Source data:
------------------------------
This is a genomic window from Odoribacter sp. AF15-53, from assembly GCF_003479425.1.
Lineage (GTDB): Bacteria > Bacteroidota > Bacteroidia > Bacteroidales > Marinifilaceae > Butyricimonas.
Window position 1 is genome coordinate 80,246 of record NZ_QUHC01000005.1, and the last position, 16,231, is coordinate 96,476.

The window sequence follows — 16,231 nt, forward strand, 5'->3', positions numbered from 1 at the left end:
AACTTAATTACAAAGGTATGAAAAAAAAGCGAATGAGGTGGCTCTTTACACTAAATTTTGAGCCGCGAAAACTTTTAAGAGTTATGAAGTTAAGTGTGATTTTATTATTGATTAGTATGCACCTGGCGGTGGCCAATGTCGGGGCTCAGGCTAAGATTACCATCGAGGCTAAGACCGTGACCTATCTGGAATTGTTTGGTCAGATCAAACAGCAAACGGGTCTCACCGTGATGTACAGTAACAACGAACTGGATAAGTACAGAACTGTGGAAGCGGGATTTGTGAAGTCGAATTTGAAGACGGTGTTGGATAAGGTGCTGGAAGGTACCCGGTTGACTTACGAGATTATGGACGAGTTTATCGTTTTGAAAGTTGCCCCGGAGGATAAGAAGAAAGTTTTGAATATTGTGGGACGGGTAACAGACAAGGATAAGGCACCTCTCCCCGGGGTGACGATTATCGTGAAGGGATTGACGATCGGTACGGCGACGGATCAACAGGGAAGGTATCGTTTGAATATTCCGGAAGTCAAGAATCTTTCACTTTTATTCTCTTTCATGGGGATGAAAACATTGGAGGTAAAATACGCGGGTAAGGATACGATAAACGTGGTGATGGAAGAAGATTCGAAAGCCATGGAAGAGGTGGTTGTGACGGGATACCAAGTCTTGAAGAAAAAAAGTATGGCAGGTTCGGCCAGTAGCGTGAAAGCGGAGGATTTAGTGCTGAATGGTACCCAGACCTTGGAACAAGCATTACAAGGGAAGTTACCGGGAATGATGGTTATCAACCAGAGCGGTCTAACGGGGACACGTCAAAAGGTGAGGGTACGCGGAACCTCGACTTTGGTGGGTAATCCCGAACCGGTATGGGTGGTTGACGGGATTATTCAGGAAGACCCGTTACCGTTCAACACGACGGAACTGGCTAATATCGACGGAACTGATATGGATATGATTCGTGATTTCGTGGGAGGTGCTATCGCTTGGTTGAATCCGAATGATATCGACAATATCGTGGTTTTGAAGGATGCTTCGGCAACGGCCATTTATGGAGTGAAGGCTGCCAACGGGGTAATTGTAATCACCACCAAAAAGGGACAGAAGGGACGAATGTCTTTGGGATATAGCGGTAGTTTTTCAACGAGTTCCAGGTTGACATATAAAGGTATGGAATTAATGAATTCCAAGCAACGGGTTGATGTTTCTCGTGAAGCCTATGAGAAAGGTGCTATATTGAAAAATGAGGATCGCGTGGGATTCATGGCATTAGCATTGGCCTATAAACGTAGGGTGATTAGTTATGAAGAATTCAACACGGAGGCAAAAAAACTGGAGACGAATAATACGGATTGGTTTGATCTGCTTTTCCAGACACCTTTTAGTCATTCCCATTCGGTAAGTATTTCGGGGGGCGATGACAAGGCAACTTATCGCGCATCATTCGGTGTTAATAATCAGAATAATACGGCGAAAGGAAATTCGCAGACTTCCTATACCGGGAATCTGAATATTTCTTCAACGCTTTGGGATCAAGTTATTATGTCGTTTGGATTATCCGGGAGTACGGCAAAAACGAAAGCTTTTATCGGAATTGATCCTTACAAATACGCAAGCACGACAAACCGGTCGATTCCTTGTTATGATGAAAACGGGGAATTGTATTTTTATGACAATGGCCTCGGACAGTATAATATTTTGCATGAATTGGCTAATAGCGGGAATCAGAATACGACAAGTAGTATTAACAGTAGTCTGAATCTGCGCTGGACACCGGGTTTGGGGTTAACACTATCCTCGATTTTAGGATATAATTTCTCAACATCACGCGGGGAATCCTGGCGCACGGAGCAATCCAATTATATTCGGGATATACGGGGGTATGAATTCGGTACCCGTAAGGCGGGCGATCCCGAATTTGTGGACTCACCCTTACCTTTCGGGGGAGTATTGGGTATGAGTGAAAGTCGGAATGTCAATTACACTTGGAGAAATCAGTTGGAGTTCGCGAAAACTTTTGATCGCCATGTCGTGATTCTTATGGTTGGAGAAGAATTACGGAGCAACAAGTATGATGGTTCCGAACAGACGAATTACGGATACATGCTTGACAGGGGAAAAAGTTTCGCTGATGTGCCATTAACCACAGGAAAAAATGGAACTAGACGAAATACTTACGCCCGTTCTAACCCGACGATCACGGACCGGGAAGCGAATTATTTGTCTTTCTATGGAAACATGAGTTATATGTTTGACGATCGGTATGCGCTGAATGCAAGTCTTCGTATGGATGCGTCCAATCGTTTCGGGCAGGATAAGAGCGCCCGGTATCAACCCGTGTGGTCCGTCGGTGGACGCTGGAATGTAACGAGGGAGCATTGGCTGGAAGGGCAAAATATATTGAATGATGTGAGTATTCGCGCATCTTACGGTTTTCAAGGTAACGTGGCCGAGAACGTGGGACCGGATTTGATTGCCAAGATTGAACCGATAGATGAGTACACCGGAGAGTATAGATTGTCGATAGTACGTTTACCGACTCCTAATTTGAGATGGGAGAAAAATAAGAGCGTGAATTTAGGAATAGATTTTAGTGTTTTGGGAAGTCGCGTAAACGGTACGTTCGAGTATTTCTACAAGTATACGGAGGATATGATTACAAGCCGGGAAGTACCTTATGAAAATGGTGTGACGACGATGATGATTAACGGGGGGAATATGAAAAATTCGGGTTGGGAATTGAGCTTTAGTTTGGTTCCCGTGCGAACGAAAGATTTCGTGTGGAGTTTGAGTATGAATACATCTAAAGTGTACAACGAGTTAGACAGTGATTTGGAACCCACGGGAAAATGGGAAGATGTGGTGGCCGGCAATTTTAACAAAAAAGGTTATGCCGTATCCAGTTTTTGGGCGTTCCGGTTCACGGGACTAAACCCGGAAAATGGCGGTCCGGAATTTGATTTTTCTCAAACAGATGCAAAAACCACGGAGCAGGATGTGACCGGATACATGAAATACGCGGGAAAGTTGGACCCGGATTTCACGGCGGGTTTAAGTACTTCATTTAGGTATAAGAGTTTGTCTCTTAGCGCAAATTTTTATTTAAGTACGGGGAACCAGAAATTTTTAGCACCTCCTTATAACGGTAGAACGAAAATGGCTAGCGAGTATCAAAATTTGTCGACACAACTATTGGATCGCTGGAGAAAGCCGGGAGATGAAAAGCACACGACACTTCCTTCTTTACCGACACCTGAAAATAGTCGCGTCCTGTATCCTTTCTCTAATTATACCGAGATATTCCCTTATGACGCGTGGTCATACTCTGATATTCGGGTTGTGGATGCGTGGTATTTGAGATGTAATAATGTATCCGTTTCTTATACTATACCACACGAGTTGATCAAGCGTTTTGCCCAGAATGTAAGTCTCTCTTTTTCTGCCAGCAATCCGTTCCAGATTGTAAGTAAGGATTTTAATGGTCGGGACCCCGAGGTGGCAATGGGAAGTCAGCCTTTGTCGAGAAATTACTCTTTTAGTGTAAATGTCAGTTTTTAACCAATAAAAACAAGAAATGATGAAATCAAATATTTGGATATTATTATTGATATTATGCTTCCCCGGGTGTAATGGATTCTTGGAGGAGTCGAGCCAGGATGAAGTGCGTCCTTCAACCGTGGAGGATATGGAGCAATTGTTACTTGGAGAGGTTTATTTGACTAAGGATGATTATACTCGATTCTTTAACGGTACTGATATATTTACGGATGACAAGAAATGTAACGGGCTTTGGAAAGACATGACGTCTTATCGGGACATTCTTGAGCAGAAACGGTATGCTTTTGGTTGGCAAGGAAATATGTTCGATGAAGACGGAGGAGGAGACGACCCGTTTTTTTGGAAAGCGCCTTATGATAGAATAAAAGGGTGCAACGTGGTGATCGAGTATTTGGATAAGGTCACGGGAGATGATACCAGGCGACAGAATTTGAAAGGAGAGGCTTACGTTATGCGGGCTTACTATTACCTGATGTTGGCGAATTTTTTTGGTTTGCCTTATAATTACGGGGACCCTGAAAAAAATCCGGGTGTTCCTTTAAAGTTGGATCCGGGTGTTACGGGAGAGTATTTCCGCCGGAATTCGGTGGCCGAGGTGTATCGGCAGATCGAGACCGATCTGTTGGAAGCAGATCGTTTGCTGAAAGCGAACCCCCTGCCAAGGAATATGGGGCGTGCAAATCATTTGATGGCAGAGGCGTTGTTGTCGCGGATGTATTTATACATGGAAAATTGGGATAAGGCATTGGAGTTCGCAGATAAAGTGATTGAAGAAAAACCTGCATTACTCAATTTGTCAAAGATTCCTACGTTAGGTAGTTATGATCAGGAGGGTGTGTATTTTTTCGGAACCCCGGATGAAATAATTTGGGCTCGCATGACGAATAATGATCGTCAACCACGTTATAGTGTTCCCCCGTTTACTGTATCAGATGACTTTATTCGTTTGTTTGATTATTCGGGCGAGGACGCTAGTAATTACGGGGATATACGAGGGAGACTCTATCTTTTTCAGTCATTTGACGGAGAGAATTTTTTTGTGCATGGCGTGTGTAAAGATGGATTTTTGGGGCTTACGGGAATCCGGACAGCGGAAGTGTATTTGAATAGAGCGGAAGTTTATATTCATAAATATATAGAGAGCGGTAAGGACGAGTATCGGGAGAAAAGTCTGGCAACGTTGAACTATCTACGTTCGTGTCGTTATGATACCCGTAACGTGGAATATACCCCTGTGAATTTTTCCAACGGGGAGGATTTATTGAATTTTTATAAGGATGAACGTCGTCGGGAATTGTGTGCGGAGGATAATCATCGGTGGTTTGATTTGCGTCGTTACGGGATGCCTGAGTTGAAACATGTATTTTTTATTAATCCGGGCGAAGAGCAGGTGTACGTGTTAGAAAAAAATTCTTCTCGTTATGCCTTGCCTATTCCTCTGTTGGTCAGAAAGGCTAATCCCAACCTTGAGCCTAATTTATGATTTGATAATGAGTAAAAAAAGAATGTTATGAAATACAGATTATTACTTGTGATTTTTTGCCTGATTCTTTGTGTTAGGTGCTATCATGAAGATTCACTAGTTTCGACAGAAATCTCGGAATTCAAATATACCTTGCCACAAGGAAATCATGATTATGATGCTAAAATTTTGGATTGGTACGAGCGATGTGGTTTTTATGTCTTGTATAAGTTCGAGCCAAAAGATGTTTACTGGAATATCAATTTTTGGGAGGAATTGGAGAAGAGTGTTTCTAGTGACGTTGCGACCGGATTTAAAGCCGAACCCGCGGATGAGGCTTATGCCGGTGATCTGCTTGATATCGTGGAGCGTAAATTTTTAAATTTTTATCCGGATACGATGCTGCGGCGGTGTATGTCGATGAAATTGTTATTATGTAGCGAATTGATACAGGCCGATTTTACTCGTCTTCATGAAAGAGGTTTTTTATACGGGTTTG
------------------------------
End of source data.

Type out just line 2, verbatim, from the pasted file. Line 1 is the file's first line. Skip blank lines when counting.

Lineage (GTDB): Bacteria > Bacteroidota > Bacteroidia > Bacteroidales > Marinifilaceae > Butyricimonas.